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Three Cheers for Senator Jim Molan – again!

Malcolm Mackerras
4 April 2022

Back on 13 November 2019 there was posted on Switzer Daily an article by me titled 'Three cheers for Senator Jim Molan'. The article was introduced by a photo of Molan dressed in a normal suit and tie and waving his right hand.

My re-visiting of that article today has been motivated by my view that the Liberal Party made the correct decision to place Molan in a winnable position on its NSW ticket for the forthcoming federal election. The effect of that decision has been to end the political career of Senator Connie Fierravanti-Wells.

The element badly lacking from commentary on this subject is an explanation of the fact that the Liberal Party needed to sacrifice one or other of two senators whose terms expire on 30 June 2022. This article fills the missing gap and argues that the Liberal Party made the correct decision to sacrifice Fierravanti-Wells and keep the political career of Molan alive.

I begin by saying that the Australian Constitution in section 7 requires that senators shall be directly chosen by the people. Our Senate voting system maintains the pretence that senators are directly chosen by the people – but it is a pretence only, bolstered by political and legalistic manoeuvering over the years. Our Senate voting system is one in which voters are invited to distribute numbers of party machine appointments between parties according to a formula of proportional representation between political parties. So, party machines appoint senators in a rigged system and the voters distribute the numbers involved.

Fierravanti-Wells has been a senator since she was appointed to fill a casual vacancy in 2005. She was re-elected in 2010 and 2016. However, the July 2016 election was unusual. It followed a double dissolution of the Parliament. At such an election there are two elections – of all the 12 senators for the state followed by a half-Senate election to fill the six-year terms. Those who lose in that half-Senate election serve three-year terms.

In 2016 the NSW senators elected to serve for six years were Marise Payne (Liberal), Sam Dastyari (Labor), Arthur Sinodinos (Liberal), Jenny McAllister (Labor), Fiona Nash (Nationals) and Deborah O’Neill (Labor). Both Fierravanti-Wells and Molan were on the joint Coalition ticket, but she was in a winnable place and he, in an unwinnable spot. So, she was elected to a term expiring on 30 June 2019 and he was not elected.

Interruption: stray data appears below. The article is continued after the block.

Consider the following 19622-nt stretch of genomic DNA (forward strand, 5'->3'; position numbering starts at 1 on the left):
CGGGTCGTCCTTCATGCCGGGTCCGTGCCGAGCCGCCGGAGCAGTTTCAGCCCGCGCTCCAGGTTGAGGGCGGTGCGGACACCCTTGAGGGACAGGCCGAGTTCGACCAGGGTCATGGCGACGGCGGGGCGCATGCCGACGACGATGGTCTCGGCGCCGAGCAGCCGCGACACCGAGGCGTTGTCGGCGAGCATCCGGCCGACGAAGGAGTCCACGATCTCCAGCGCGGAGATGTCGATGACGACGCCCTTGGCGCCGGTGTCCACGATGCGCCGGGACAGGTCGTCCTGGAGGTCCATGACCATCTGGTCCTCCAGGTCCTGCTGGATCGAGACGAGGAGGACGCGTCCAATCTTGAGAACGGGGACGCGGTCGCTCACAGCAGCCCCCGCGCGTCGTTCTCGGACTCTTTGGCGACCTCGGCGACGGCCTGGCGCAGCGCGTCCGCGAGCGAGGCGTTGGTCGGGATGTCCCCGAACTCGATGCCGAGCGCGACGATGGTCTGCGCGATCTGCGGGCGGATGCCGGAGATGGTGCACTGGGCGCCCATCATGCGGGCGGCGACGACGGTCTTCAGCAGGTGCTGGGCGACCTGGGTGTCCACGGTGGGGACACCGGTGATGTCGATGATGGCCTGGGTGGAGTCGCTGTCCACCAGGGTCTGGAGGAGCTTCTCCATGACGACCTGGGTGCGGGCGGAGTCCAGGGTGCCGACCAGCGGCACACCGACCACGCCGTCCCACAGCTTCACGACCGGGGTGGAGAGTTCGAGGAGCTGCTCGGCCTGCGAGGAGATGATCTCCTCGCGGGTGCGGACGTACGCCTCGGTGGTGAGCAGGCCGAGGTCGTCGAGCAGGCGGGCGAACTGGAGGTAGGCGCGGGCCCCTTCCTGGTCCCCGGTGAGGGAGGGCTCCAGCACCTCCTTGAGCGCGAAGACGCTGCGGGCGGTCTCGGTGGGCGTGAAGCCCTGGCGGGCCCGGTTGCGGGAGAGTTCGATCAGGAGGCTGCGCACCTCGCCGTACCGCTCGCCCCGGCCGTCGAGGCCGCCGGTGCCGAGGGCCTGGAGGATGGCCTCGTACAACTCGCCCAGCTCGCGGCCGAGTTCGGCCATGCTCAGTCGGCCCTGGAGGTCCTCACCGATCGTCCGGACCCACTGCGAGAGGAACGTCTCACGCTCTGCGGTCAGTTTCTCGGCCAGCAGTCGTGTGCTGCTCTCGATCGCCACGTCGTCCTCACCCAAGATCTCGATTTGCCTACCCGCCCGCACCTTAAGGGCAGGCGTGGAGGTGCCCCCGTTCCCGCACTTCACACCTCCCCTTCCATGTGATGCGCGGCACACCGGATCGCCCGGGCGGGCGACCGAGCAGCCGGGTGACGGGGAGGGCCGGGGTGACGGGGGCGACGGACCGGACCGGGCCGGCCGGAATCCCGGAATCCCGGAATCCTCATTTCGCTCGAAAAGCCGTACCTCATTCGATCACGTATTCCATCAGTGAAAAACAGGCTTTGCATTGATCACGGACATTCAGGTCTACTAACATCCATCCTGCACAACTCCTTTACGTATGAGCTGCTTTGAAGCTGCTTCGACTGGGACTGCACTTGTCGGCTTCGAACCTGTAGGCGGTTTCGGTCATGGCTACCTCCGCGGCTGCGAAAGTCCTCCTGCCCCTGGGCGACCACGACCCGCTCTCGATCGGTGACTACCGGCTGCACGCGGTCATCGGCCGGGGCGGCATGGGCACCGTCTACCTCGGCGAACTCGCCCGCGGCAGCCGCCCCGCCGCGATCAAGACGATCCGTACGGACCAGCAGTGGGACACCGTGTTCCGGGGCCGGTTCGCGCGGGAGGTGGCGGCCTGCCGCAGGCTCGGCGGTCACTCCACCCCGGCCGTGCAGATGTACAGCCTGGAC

The system is rigged to guarantee that senators from big parties will be elected in the “correct” order, determined by the machine. However, the pretence of direct election is maintained by allowing voters to vote for candidates if they must, and about 7% of NSW voters do vote for candidates – the “below-the-line” vote. In 2016 Fierravanti-Wells won a three-year term because of her ticket placement. In the below-the-line vote, however, Molan won three times as many votes as she did.

Meanwhile, the High Court strengthened its reputation for bad decision making by deciding that a host of senators should have their seats confiscated from them because they owed allegiance to a foreign power. One such senator was Fiona Nash from the Nationals. Because her father was born in England, she was deemed to owe allegiance to a foreign power, the United Kingdom. I kid you not. That the Queen is head of state for both countries did not matter. British politicians swear allegiance to one woman. Australian politicians swear allegiance to a different woman!

At this point, the High Court made a sensible decision. Whereas a normal casual vacancy is filled by a straight-out party machine appointment this kind of vacancy, the Court correctly ruled, should be filled by recounting votes from the election. Molan was elected, replacing Nash. But that mucked up the terms of senators. Anyway, the Senate decided that Fierravanti-Wells had really been elected to a term expiring on 30 June 2022 which term was thus given to her. So, both these Liberals benefitted from the decision to kick Nash out of the Senate. Molan was deemed to have won a seat he was not deemed to have won in 2016 and Fierravanti-Wells was given three more years in the Senate.

The whole complicated series of events then occurring was fully explained in my November 2019 article cited above. The point, however, is that Marise Payne will, at the forthcoming election, get the ticket vote (as she should) because she will be top, Sam Dastyari has been replaced by Kristina Keneally, and Arthur Sinodinos by Jim Molan. So, there are two Liberals sitting in seats, one of which is owned by the Nationals.

At the forthcoming election, Ross Cadell of the Nationals will be every bit as guaranteed election from the second spot as Payne from the first. He will take back from the Liberals the seat that would always have been theirs but for the High Court. Either Molan or Fierravanti-Wells needed to be sacrificed to that Nationals entitlement.

As an impartial analyst, I have no difficulty in asserting that Molan will add more votes to the ticket than Fierravanti-Wells would have done. It would be a very rare analyst who would say otherwise. I don’t write about defence but I would be surprised to hear of any such writer who would assert that Fierravanti-Wells has more to offer in debates on that subject than Molan. He is, after all, a former Major-General and well-regarded military commander with the letters AO after his name. Fierravanti-Wells has no equivalent honour.


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